Hartselle High adds LIFE course to curriculum
The state-approved class will focus on physical education, diet and family living
By Deangelo McDaniel
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HARTSELLE — Unable to persuade the state Department of Education to exempt Hartselle, a unanimous school board voted to add the life skill physical education class at the high school.
"We expressed our feelings to the state, but it didn't do any good," Superintendent William Michael Reed said following Monday's meeting.
Beginning with the 2006-07 freshman class, students must take at least one semester of Lifelong Individualized Fitness Education to earn a high school diploma in Alabama.
The class, which the state Department of Education approved in 2005, will focus on physical education, diet and family living.
The course's goal, according to the state, is to provide students health-enhancing physical activities that they will make part of their lives beyond high school.
In previous years, the state had granted waivers from physical education classes to school districts. A student at Hartselle, for example, could substitute marching band or dance for physical education.
When Reed told the board about the class in November, he said Hartselle could no longer substitute classes for physical education.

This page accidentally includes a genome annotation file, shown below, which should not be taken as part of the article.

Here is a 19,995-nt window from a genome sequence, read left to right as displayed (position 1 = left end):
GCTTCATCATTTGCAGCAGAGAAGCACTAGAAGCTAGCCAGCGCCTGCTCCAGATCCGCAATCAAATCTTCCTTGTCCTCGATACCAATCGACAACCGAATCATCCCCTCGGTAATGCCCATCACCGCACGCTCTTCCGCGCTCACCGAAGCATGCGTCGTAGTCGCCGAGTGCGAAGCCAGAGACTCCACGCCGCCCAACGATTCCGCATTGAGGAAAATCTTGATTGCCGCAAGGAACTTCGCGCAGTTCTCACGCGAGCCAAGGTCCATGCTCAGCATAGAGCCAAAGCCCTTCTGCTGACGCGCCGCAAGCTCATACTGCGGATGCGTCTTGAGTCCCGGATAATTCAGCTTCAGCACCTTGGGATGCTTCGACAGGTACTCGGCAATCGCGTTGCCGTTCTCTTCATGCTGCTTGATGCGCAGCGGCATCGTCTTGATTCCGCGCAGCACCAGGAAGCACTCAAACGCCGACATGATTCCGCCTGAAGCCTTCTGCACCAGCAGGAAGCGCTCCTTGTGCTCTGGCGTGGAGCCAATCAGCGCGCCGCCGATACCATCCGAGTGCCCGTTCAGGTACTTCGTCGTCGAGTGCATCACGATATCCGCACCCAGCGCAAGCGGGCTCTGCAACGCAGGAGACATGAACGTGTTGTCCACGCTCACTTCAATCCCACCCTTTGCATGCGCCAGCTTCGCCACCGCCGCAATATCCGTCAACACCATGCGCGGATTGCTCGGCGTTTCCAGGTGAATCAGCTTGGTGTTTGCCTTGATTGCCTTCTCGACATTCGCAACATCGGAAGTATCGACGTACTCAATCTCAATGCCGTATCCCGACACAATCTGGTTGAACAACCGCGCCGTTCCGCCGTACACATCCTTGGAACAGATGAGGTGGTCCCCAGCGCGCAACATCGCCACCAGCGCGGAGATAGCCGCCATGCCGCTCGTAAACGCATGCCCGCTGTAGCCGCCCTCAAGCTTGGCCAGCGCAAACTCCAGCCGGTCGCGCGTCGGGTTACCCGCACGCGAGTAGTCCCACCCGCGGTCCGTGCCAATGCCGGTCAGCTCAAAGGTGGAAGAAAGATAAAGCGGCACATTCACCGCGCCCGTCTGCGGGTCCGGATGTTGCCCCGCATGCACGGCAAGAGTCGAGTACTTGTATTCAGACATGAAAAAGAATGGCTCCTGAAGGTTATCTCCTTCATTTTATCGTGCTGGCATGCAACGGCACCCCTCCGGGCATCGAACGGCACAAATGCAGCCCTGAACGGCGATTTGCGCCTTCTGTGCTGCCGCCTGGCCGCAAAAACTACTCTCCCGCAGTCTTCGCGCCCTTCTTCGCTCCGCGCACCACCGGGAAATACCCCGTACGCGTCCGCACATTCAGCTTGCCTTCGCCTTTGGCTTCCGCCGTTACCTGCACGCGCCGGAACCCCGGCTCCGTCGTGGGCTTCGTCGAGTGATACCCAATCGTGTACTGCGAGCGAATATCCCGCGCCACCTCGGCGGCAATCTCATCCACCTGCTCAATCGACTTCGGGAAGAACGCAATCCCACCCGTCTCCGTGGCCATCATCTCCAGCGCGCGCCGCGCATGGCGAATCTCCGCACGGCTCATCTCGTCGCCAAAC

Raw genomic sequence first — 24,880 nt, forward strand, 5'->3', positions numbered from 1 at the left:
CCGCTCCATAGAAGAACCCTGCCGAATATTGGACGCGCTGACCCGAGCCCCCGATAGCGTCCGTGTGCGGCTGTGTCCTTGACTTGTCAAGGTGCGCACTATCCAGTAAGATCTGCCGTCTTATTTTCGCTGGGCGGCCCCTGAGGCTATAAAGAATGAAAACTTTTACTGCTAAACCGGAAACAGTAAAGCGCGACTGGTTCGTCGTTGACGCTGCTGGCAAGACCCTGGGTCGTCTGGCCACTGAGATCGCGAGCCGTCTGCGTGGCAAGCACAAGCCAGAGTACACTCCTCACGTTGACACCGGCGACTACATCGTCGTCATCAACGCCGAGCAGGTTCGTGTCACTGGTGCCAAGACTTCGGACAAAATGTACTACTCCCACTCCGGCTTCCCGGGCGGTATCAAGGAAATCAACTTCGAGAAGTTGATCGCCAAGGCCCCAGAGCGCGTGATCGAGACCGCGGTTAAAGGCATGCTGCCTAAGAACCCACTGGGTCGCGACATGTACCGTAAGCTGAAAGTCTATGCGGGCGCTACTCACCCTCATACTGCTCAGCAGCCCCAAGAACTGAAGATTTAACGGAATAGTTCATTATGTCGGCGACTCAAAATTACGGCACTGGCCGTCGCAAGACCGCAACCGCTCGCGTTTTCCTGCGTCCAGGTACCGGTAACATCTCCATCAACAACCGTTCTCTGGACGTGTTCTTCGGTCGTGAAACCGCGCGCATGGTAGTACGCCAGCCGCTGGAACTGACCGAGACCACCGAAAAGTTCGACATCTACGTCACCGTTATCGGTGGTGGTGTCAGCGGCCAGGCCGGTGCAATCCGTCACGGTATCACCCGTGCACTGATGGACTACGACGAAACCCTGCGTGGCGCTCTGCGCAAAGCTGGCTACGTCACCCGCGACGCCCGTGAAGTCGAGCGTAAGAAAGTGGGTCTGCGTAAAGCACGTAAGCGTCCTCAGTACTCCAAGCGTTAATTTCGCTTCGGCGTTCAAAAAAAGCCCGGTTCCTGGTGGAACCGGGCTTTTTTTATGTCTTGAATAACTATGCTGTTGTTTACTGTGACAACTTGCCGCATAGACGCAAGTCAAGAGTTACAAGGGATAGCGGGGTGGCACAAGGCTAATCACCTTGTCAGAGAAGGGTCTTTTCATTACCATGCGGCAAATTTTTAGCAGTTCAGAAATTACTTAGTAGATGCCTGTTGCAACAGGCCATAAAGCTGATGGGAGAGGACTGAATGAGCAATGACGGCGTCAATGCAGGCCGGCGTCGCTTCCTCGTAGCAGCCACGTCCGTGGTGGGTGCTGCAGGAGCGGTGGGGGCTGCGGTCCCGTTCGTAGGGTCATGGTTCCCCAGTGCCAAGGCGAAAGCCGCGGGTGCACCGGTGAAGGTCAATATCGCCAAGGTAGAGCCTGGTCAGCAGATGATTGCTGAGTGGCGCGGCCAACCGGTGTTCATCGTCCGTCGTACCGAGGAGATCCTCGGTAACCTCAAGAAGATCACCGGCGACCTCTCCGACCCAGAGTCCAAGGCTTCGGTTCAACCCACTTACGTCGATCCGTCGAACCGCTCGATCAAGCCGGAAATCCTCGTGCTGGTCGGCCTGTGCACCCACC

Kathy White Goodwin, a registered nurse who is director of marketing and community services at Hartselle Medical Center, supported the class.
But three board members, including Dr. Andrew Dukes, didn't because they said there is no science behind it.
"Show me where you changed someone's behavior because they took this course," Dr. Dukes said in November.
The LIFE course, state officials said, will use modified sports and games as a vehicle to reinforce and apply fitness components and principles.
After learning about heart rate, for example, students can participate in soccer or basketball before measuring their hearts.
The state said the course is designed to reinforce what students have learned and help them adopt a lifelong plan for physical activity.
Reed said Hartselle expressed its opposition to the course in a letter to the state.
"They essentially gave us no option," he said. "That's why we're adding the course to the curriculum."
According to the high school schedule the board approved Monday, assistant football coach Larry Peck will teach the course.
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